Kilmartin, Edward J.
KILMARTIN, EDWARD J.
Jesuit priest and theologian of liturgy; b. Portland, Maine, Aug. 31, 1923; d. Boston, Massachusetts, June 16, 1994. Kilmartin entered the Society of Jesus in 1941 and was ordained in 1954. Having prepared to teach petroleum engineering in the ill-fated Jesuit mission in Baghdad, Iraq, Kilmartin next earned a doctorate in dogmatic and ecumenical theology under J. Witte at the Gregorian in Rome (1958). He was recalled suddenly to the Jesuit theologate in Weston, Massachusetts, to teach a course in sacramental theology, where he collaborated on New Testament Abstracts. This originally temporary assignment led to 19 years' teaching of historical-systematic theology specializing in sacraments—the final nine after Kilmartin relocated to Cambridge, Massachusetts. From 1975 to 1985 Kilmartin directed the doctoral program in Liturgical Studies at the University of Notre Dame. In 1985 he was appointed professor ordinarius of liturgy at the Pontifical Oriental Institute, Rome, and named professor emeritus in 1994. Summer-school teaching at Marquette, San Francisco, Notre Dame, and Creighton universities and in Australia acquainted numerous students with his theological method.
The work of the world council of churches on eschatology and baptism, eucharist, and ministry provided a special focus at the beginning and near the end of Kilmartin's theological career. At Notre Dame he directed dissertations in Protestant and Catholic liturgical traditions. As member for 19 years of the Roman Catholic-Orthodox dialogue in the United States (for 13 years executive secretary) and active participant in the Oriental-Orthodox dialogue over the same period, he pursued a lifelong interest in the traditions of the undivided churches of the first millennium with a view to recovering common perspectives. Kilmartin was a principal drafter of the Roman Catholic response to the Lima Document, above all the section on eucharist, for the Secretariat for Promoting Christian Unity. He was also consulted by the Congregation for the Doctrine of the Faith.
Kilmartin's thought was stimulated by key themes of European theology: Odo casel's Mysterientheologie, anamnesis, the active presence of Christ, and pneumatology. He rooted his theology in New Testament and early liturgical sources, painstakingly analyzing them and integrating the gains made especially by the Germans J. Betz, K. rahner, A. Häussling, L. Lies, and H. B. Meyer. Christian Liturgy (1988), his major work, presents a post-Rahnerian systematic theology of liturgy for which D. Coffey provides the trinitarian model. His work established parameters for and a method of systematic theology of liturgy in which the response of faith and the sacraments are brought back in all respects to their trinitarian foundations.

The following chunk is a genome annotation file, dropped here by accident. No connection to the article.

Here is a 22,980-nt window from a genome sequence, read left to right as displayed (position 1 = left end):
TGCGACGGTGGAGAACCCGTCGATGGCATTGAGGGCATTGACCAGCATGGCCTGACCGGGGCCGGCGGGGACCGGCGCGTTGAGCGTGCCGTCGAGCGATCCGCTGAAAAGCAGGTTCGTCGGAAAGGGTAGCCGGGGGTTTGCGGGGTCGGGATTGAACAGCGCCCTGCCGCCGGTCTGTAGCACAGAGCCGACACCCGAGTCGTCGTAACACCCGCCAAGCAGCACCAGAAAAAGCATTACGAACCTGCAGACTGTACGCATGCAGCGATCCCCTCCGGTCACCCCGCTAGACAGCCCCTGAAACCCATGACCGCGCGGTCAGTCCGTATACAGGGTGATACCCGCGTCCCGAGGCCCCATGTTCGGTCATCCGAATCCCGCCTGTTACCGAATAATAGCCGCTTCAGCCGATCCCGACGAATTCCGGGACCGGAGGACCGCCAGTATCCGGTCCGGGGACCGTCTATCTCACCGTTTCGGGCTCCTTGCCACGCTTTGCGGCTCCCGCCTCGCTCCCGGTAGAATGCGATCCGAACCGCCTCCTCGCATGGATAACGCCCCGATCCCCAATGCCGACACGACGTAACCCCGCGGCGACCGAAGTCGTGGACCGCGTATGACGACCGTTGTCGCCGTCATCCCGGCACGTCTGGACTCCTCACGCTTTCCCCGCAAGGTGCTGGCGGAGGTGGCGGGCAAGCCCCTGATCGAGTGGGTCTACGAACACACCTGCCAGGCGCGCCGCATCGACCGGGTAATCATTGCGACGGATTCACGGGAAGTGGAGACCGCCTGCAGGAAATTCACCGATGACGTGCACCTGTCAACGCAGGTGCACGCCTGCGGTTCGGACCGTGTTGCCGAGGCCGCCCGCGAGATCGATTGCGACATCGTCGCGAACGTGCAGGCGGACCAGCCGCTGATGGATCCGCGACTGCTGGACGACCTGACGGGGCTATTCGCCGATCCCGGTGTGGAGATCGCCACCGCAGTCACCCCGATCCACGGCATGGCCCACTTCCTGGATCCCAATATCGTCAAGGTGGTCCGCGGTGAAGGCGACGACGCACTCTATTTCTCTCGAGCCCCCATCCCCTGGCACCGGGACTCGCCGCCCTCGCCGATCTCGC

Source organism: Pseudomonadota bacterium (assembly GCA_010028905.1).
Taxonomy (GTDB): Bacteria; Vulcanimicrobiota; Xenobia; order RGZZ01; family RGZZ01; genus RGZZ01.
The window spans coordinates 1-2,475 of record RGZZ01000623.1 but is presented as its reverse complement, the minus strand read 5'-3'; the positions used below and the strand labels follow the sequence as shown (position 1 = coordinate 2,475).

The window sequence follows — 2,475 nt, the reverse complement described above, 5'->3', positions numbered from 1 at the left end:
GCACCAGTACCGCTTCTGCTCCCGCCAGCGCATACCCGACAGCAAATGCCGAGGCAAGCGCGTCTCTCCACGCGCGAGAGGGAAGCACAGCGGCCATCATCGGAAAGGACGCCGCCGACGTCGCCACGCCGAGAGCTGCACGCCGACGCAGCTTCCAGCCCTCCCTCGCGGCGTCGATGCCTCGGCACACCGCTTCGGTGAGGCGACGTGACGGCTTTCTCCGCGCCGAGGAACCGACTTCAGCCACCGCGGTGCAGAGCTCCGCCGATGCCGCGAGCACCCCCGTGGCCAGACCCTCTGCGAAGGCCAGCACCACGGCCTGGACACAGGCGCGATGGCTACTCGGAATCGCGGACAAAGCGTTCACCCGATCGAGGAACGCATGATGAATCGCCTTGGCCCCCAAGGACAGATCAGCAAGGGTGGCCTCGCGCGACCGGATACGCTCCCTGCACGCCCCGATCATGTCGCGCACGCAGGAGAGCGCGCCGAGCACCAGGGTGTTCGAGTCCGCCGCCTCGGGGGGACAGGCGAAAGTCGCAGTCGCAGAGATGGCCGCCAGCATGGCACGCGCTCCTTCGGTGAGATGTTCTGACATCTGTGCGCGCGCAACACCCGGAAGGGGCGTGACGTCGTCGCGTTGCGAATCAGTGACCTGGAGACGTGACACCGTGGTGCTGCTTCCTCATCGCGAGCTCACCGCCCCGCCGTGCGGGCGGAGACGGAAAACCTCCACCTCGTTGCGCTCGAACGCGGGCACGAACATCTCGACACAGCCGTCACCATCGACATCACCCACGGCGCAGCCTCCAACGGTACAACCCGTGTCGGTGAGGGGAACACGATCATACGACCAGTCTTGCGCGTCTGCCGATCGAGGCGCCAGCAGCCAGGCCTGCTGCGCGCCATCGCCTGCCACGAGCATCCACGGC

The major contributions of Kilmartin include: an articulation of liturgy's relation to the Trinity and the consequences of the personal missions of Christ and the Holy Spirit; a eucharistic theology that, inspired by early church and patristic sources, relates this data to contemporary confessional and ecumenical questions; and a critical analysis of Christomonistic theologies of eucharist and ministry for their failure to incorporate pneumatology and ecclesiology. Up to his death he investigated areas where official Roman theology could fruitfully dialogue with Eastern and Western liturgical traditions.
Bibliography: A complete bibliography and curriculum vitae is found in m. a. fahey, "In Memoriam: Edward J. Kilmartin, SJ (1923–1994)," Orientalia Christiana periodica 61 (January 1995). On ecumenism and ecclesiology: "Reception in History: An Ecclesiological Phenomenon and Its Significance," Journal of Ecumenical Studies 21 (1984) 34–54; Culture and the Praying Church: The Particular Liturgy of the Individual Church (Ottawa 1990). On eucharist and ministry: "Apostolic Office: Sacrament of Christ," Theological Studies 36 (1975) 243–64; "Ecclesiastical Office, Power and Spirit," Proceedings of the Catholic Theological Society 37 (1982) 98–108; "The Active Role of Christ and the Holy Spirit in the Sanctification of the Eucharistic Elements," Theological Studies 45 (1984) 225–53; "A Catholic Response to Lima 1982," One in Christ 21 (1985) 204–16; "The Official Vatican Response to BEM: Eucharist," Ecumenical Trends 17 (1988) 37–40; "The Catholic Tradition of Eucharistic Theology: Towards the Third Millennium," Theological Studies 55 (1994) 405–57. On systematic theology of liturgy: Christian Liturgy: Theology and Practice. Part I: Systematic Theology of Liturgy (Kansas City, Mo.1988); "Sacraments as Liturgy of the Church," Theological Studies 50 (1989) 527–47.
[m. m. schaefer]